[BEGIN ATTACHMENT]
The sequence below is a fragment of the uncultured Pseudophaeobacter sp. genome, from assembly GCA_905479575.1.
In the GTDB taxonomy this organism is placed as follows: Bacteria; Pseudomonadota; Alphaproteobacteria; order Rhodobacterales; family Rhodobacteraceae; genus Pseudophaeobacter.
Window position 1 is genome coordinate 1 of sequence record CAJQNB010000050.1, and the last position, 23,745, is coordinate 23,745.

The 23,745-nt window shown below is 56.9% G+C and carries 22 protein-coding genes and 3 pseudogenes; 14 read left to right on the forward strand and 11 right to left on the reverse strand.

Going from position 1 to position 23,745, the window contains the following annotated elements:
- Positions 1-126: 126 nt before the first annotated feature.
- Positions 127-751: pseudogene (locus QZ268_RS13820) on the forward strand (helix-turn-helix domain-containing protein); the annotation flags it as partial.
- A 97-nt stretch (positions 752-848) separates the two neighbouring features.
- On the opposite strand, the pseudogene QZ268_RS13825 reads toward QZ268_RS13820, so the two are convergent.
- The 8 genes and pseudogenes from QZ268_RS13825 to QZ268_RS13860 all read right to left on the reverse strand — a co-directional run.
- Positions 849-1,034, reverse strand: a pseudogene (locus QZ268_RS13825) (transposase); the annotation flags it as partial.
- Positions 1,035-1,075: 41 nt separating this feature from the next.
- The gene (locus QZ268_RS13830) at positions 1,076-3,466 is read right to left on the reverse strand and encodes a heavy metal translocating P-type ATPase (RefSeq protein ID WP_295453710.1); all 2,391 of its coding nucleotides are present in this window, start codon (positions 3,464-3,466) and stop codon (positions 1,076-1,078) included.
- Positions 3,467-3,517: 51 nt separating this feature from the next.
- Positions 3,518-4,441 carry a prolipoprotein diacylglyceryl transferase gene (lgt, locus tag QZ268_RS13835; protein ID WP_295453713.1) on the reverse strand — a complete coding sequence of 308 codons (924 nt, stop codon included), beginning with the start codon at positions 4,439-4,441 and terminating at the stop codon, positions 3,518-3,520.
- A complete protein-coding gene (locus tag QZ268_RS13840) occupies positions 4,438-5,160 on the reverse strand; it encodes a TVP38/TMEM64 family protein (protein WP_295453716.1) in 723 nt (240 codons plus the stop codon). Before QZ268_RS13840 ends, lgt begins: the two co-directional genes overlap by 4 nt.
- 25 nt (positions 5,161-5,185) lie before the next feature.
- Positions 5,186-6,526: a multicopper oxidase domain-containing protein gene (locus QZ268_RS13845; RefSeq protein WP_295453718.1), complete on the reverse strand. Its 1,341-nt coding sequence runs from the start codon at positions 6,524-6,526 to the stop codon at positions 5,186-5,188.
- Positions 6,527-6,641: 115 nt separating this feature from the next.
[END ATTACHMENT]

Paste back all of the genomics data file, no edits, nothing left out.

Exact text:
The sequence below is a fragment of the uncultured Pseudophaeobacter sp. genome, from assembly GCA_905479575.1.
In the GTDB taxonomy this organism is placed as follows: Bacteria; Pseudomonadota; Alphaproteobacteria; order Rhodobacterales; family Rhodobacteraceae; genus Pseudophaeobacter.
Window position 1 is genome coordinate 1 of sequence record CAJQNB010000050.1, and the last position, 23,745, is coordinate 23,745.

The 23,745-nt window shown below is 56.9% G+C and carries 22 protein-coding genes and 3 pseudogenes; 14 read left to right on the forward strand and 11 right to left on the reverse strand.

Going from position 1 to position 23,745, the window contains the following annotated elements:
- Positions 1-126: 126 nt before the first annotated feature.
- Positions 127-751: pseudogene (locus QZ268_RS13820) on the forward strand (helix-turn-helix domain-containing protein); the annotation flags it as partial.
- A 97-nt stretch (positions 752-848) separates the two neighbouring features.
- On the opposite strand, the pseudogene QZ268_RS13825 reads toward QZ268_RS13820, so the two are convergent.
- The 8 genes and pseudogenes from QZ268_RS13825 to QZ268_RS13860 all read right to left on the reverse strand — a co-directional run.
- Positions 849-1,034, reverse strand: a pseudogene (locus QZ268_RS13825) (transposase); the annotation flags it as partial.
- Positions 1,035-1,075: 41 nt separating this feature from the next.
- The gene (locus QZ268_RS13830) at positions 1,076-3,466 is read right to left on the reverse strand and encodes a heavy metal translocating P-type ATPase (RefSeq protein ID WP_295453710.1); all 2,391 of its coding nucleotides are present in this window, start codon (positions 3,464-3,466) and stop codon (positions 1,076-1,078) included.
- Positions 3,467-3,517: 51 nt separating this feature from the next.
- Positions 3,518-4,441 carry a prolipoprotein diacylglyceryl transferase gene (lgt, locus tag QZ268_RS13835; protein ID WP_295453713.1) on the reverse strand — a complete coding sequence of 308 codons (924 nt, stop codon included), beginning with the start codon at positions 4,439-4,441 and terminating at the stop codon, positions 3,518-3,520.
- A complete protein-coding gene (locus tag QZ268_RS13840) occupies positions 4,438-5,160 on the reverse strand; it encodes a TVP38/TMEM64 family protein (protein WP_295453716.1) in 723 nt (240 codons plus the stop codon). Before QZ268_RS13840 ends, lgt begins: the two co-directional genes overlap by 4 nt.
- 25 nt (positions 5,161-5,185) lie before the next feature.
- Positions 5,186-6,526: a multicopper oxidase domain-containing protein gene (locus QZ268_RS13845; RefSeq protein WP_295453718.1), complete on the reverse strand. Its 1,341-nt coding sequence runs from the start codon at positions 6,524-6,526 to the stop codon at positions 5,186-5,188.
- Positions 6,527-6,641: 115 nt separating this feature from the next.